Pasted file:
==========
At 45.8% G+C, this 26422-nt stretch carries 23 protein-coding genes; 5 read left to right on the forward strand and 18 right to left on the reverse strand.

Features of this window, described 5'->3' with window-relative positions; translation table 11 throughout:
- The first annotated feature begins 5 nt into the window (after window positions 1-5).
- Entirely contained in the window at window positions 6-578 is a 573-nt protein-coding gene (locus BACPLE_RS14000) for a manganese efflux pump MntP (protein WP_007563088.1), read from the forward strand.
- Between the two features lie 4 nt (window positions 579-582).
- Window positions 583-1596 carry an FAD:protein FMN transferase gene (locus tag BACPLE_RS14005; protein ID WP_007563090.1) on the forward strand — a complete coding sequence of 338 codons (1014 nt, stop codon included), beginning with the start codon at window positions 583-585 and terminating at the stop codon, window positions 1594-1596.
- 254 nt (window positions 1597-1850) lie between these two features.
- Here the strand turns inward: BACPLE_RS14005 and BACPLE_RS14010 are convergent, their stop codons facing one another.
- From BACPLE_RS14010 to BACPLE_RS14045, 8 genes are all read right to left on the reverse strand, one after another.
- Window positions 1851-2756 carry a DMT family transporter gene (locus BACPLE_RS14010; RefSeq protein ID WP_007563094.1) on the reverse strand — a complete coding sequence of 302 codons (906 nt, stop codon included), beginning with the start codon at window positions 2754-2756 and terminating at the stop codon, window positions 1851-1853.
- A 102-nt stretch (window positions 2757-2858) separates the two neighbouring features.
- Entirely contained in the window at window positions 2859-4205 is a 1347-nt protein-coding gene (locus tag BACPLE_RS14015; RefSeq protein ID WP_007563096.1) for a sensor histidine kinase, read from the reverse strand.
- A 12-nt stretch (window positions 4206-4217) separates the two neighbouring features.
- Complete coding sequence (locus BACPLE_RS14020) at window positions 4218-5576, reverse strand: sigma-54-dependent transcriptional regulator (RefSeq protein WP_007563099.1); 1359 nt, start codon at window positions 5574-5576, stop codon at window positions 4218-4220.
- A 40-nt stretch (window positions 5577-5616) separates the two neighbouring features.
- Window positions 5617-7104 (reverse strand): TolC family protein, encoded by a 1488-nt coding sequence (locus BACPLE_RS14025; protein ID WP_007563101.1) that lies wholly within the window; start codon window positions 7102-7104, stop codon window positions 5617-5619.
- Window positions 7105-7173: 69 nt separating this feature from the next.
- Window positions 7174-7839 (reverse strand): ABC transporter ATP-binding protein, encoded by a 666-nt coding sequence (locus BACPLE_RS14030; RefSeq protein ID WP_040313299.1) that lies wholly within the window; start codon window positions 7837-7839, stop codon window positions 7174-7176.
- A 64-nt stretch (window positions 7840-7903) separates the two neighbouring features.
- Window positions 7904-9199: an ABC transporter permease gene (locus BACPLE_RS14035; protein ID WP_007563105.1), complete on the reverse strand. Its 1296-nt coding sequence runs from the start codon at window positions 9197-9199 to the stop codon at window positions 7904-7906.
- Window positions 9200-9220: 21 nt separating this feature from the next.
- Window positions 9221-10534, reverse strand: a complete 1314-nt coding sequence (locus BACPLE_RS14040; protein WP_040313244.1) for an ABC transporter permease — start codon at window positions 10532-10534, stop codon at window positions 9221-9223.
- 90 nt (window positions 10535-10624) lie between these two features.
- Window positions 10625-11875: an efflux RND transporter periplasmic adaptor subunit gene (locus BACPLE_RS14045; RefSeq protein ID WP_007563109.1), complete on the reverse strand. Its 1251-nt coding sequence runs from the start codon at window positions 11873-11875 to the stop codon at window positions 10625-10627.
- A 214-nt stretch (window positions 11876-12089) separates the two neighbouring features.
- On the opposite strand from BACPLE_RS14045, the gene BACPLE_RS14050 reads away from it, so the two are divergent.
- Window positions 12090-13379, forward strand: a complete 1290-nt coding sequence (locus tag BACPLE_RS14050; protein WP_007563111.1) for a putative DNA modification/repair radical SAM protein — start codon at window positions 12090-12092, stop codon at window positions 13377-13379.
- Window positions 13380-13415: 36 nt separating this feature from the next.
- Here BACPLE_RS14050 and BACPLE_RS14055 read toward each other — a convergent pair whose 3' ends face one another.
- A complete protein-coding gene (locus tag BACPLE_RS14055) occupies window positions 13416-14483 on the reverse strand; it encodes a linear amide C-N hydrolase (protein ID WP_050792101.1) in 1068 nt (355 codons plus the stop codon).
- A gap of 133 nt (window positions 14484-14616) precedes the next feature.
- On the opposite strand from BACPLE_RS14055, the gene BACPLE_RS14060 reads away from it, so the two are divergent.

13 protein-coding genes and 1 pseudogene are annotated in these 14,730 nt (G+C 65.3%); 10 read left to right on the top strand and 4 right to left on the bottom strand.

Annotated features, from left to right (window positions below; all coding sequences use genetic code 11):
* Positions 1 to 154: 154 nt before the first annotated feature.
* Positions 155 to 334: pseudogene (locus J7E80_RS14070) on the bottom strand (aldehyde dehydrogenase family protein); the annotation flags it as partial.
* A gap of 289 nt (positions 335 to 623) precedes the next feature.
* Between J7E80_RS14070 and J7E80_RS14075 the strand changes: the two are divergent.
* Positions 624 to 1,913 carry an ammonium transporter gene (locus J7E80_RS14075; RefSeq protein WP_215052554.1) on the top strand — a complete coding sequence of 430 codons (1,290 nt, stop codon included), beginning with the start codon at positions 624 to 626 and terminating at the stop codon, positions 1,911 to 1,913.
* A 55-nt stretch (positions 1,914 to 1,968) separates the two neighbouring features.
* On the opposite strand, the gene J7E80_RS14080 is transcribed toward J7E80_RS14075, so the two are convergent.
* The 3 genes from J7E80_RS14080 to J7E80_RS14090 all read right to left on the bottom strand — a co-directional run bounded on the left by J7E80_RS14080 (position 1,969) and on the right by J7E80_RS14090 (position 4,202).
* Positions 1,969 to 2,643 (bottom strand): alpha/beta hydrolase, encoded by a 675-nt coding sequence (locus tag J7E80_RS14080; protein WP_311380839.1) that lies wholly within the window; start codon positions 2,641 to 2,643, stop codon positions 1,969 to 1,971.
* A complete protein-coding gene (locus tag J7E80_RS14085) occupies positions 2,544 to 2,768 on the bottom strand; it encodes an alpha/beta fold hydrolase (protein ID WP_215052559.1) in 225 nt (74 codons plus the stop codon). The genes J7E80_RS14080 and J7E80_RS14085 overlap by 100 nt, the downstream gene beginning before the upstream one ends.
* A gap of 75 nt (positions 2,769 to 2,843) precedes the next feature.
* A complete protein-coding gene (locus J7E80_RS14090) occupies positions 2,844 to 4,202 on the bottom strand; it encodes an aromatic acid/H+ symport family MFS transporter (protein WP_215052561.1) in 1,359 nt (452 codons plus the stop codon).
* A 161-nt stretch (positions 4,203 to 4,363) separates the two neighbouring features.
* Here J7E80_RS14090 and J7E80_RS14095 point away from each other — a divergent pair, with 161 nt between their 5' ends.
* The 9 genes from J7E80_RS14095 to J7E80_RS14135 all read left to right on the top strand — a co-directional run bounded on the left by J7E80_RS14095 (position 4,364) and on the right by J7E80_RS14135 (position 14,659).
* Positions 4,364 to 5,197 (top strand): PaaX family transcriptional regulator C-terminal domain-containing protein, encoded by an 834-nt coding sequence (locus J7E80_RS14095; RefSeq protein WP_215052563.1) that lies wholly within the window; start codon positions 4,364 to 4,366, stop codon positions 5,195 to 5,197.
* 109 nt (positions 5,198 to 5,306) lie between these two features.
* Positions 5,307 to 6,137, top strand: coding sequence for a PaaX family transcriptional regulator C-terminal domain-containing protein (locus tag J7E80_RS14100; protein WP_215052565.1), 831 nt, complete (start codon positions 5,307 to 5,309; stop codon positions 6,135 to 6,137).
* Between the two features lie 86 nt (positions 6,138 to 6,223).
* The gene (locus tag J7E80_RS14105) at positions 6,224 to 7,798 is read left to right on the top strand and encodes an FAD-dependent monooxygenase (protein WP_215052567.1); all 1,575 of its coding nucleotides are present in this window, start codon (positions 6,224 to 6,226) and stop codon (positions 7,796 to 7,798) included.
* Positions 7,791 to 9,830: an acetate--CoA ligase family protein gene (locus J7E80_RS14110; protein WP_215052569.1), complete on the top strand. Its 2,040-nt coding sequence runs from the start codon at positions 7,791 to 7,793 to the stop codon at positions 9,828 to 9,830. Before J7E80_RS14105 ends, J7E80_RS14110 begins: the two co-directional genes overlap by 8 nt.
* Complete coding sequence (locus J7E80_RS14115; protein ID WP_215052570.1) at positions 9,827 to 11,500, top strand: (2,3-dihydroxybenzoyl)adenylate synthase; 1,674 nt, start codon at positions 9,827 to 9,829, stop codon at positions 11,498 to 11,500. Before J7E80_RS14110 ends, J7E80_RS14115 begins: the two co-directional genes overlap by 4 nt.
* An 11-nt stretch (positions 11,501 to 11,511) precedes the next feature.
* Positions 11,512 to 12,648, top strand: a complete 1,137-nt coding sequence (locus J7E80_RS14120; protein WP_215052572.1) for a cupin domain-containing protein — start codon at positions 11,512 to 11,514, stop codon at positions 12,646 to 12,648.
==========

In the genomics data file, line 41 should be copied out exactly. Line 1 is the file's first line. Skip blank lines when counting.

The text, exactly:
* On the opposite strand, the gene J7E80_RS14080 is transcribed toward J7E80_RS14075, so the two are convergent.